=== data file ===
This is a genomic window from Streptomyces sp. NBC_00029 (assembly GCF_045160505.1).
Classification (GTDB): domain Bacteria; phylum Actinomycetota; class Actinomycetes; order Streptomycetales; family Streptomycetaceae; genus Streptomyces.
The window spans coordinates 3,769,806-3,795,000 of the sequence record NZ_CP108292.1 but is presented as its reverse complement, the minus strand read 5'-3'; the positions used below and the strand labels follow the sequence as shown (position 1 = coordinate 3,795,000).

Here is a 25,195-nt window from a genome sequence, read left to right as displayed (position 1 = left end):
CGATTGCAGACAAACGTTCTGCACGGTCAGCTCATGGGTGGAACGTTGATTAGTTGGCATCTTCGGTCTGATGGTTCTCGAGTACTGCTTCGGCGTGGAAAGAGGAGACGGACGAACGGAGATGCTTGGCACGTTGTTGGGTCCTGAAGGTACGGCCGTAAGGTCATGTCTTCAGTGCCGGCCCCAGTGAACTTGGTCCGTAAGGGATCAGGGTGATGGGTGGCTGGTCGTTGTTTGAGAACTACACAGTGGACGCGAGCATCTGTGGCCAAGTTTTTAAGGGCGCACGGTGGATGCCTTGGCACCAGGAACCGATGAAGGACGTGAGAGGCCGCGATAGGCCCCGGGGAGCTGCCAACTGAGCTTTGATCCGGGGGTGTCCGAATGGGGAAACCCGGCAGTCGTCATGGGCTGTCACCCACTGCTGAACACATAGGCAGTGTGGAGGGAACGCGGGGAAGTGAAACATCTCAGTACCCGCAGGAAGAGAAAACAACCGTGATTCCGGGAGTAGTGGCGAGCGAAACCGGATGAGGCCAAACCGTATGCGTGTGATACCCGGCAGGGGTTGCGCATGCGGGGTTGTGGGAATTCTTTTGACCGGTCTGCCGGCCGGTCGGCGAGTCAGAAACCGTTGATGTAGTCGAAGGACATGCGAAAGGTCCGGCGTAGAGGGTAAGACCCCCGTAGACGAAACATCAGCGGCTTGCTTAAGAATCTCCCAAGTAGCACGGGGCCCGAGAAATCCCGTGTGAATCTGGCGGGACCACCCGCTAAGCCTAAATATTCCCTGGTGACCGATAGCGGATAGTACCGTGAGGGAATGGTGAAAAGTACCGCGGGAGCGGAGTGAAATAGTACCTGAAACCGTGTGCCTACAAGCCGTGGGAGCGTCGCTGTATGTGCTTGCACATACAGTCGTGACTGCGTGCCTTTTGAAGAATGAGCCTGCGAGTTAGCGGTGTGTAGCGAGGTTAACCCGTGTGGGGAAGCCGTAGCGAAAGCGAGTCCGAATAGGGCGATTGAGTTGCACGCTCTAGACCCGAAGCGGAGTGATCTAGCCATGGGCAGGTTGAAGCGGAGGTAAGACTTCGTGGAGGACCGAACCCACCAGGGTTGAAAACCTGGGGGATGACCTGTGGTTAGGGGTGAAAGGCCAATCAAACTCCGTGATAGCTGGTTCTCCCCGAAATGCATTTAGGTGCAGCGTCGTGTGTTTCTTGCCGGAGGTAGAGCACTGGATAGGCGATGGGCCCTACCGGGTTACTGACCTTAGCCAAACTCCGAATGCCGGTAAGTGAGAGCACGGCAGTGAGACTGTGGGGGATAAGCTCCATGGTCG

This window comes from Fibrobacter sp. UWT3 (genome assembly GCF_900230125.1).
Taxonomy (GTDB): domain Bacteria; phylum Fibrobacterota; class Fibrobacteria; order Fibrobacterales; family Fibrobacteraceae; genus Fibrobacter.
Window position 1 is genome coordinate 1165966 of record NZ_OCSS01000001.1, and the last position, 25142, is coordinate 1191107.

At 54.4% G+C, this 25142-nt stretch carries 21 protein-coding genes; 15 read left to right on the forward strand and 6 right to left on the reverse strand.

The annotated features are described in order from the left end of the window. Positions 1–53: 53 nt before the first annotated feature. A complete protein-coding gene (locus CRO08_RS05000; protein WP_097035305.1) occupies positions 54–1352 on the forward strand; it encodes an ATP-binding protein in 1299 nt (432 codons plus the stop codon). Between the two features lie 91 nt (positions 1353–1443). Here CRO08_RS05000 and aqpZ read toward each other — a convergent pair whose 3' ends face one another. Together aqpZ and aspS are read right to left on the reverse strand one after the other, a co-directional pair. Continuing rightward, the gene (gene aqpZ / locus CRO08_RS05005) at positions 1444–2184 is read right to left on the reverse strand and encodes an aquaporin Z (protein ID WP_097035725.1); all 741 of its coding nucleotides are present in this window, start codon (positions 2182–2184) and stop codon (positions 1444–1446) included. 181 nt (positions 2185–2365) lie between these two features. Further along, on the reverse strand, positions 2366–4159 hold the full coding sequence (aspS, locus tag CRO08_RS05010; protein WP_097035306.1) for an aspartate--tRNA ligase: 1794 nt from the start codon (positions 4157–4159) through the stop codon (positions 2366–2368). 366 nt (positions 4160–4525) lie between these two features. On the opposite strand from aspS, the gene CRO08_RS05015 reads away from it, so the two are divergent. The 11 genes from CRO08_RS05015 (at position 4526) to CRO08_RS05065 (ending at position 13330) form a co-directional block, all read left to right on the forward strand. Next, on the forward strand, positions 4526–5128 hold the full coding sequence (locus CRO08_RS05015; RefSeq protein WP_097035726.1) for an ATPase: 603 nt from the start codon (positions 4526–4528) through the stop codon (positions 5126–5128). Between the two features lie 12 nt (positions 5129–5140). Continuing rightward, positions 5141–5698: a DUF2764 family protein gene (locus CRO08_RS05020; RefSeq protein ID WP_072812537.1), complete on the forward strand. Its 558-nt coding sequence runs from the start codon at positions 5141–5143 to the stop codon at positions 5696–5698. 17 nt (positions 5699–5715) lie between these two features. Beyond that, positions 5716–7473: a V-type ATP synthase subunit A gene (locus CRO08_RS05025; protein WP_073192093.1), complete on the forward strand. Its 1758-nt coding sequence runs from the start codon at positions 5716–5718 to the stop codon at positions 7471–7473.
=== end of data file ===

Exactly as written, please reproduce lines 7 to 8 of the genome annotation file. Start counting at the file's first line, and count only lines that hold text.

Taxonomy (GTDB): domain Bacteria; phylum Fibrobacterota; class Fibrobacteria; order Fibrobacterales; family Fibrobacteraceae; genus Fibrobacter.
Window position 1 is genome coordinate 1165966 of record NZ_OCSS01000001.1, and the last position, 25142, is coordinate 1191107.